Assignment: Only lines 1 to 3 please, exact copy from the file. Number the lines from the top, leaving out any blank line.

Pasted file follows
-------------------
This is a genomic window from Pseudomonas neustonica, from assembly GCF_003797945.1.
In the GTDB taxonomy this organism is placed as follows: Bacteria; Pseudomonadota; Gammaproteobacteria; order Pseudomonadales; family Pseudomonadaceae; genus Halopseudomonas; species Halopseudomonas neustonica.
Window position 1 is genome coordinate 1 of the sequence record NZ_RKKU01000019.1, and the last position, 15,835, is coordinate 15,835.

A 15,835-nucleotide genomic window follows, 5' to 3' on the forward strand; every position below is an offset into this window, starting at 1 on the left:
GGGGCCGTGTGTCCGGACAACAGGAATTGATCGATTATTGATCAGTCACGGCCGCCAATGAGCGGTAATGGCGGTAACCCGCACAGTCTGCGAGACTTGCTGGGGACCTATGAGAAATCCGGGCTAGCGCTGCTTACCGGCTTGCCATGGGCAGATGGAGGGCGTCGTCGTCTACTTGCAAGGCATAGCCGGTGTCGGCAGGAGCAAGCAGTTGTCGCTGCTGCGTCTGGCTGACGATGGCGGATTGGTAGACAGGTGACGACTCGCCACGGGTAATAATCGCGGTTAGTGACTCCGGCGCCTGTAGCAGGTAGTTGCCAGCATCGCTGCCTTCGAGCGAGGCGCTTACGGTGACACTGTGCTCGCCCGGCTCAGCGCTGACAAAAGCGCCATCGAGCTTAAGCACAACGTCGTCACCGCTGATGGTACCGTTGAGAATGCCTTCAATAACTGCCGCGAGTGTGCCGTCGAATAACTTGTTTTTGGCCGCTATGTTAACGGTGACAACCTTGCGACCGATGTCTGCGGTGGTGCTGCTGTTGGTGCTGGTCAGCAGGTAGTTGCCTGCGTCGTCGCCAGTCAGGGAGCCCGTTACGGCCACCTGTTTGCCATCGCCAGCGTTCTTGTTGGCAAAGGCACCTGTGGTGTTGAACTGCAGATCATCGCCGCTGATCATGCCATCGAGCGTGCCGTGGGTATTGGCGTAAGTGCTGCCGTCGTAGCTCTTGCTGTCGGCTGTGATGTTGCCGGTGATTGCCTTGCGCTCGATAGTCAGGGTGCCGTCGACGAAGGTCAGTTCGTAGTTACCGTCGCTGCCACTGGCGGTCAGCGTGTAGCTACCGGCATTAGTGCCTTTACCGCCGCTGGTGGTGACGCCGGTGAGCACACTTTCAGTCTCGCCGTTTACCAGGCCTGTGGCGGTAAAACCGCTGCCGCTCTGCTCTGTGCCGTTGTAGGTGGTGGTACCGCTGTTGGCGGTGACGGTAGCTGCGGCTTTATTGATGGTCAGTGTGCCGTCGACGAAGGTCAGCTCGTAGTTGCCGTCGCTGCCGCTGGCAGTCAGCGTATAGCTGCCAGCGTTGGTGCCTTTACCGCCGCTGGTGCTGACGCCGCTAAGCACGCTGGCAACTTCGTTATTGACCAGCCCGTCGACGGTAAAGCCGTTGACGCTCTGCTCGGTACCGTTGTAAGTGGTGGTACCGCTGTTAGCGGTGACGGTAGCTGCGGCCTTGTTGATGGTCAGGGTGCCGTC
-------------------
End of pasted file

This is a genomic window from Pseudomonas neustonica, from assembly GCF_003797945.1.
In the GTDB taxonomy this organism is placed as follows: Bacteria; Pseudomonadota; Gammaproteobacteria; order Pseudomonadales; family Pseudomonadaceae; genus Halopseudomonas; species Halopseudomonas neustonica.
Window position 1 is genome coordinate 1 of the sequence record NZ_RKKU01000019.1, and the last position, 15,835, is coordinate 15,835.